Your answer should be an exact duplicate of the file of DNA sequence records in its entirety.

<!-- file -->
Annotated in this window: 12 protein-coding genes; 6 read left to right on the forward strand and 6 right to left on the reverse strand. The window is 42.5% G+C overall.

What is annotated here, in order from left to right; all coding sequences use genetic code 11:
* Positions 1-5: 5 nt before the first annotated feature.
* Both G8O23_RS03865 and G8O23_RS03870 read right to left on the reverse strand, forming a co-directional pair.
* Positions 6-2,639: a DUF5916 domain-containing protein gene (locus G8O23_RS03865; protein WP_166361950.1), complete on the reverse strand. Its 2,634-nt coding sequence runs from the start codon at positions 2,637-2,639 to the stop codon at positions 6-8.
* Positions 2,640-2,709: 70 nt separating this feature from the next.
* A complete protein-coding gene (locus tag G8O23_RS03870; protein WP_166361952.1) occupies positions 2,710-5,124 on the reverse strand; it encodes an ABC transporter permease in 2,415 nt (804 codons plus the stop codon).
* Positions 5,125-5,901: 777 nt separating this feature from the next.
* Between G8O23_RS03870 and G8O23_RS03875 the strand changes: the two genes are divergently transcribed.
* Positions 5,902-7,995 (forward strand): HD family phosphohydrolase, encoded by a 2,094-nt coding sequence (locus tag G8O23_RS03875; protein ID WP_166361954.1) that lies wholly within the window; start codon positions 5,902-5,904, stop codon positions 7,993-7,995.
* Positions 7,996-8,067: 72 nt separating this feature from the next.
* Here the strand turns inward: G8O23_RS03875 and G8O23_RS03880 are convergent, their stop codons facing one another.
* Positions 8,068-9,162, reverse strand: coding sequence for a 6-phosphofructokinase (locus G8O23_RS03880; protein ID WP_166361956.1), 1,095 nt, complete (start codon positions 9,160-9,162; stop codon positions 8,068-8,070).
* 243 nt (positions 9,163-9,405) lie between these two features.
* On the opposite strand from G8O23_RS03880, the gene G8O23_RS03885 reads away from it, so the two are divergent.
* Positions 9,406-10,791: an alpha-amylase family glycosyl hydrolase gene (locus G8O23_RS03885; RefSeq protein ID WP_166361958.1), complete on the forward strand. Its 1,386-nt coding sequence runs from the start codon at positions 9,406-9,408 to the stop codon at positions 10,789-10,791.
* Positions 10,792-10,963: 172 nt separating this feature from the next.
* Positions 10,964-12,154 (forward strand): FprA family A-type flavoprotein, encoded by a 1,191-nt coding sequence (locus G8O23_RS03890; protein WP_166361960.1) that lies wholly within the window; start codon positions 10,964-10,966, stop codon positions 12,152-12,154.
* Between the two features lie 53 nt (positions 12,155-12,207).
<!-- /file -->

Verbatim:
Annotated in this window: 12 protein-coding genes; 6 read left to right on the forward strand and 6 right to left on the reverse strand. The window is 42.5% G+C overall.

What is annotated here, in order from left to right; all coding sequences use genetic code 11:
* Positions 1-5: 5 nt before the first annotated feature.
* Both G8O23_RS03865 and G8O23_RS03870 read right to left on the reverse strand, forming a co-directional pair.
* Positions 6-2,639: a DUF5916 domain-containing protein gene (locus G8O23_RS03865; protein WP_166361950.1), complete on the reverse strand. Its 2,634-nt coding sequence runs from the start codon at positions 2,637-2,639 to the stop codon at positions 6-8.
* Positions 2,640-2,709: 70 nt separating this feature from the next.
* A complete protein-coding gene (locus tag G8O23_RS03870; protein WP_166361952.1) occupies positions 2,710-5,124 on the reverse strand; it encodes an ABC transporter permease in 2,415 nt (804 codons plus the stop codon).
* Positions 5,125-5,901: 777 nt separating this feature from the next.
* Between G8O23_RS03870 and G8O23_RS03875 the strand changes: the two genes are divergently transcribed.
* Positions 5,902-7,995 (forward strand): HD family phosphohydrolase, encoded by a 2,094-nt coding sequence (locus tag G8O23_RS03875; protein ID WP_166361954.1) that lies wholly within the window; start codon positions 5,902-5,904, stop codon positions 7,993-7,995.
* Positions 7,996-8,067: 72 nt separating this feature from the next.
* Here the strand turns inward: G8O23_RS03875 and G8O23_RS03880 are convergent, their stop codons facing one another.
* Positions 8,068-9,162, reverse strand: coding sequence for a 6-phosphofructokinase (locus G8O23_RS03880; protein ID WP_166361956.1), 1,095 nt, complete (start codon positions 9,160-9,162; stop codon positions 8,068-8,070).
* 243 nt (positions 9,163-9,405) lie between these two features.
* On the opposite strand from G8O23_RS03880, the gene G8O23_RS03885 reads away from it, so the two are divergent.
* Positions 9,406-10,791: an alpha-amylase family glycosyl hydrolase gene (locus G8O23_RS03885; RefSeq protein ID WP_166361958.1), complete on the forward strand. Its 1,386-nt coding sequence runs from the start codon at positions 9,406-9,408 to the stop codon at positions 10,789-10,791.
* Positions 10,792-10,963: 172 nt separating this feature from the next.
* Positions 10,964-12,154 (forward strand): FprA family A-type flavoprotein, encoded by a 1,191-nt coding sequence (locus G8O23_RS03890; protein WP_166361960.1) that lies wholly within the window; start codon positions 10,964-10,966, stop codon positions 12,152-12,154.
* Between the two features lie 53 nt (positions 12,155-12,207).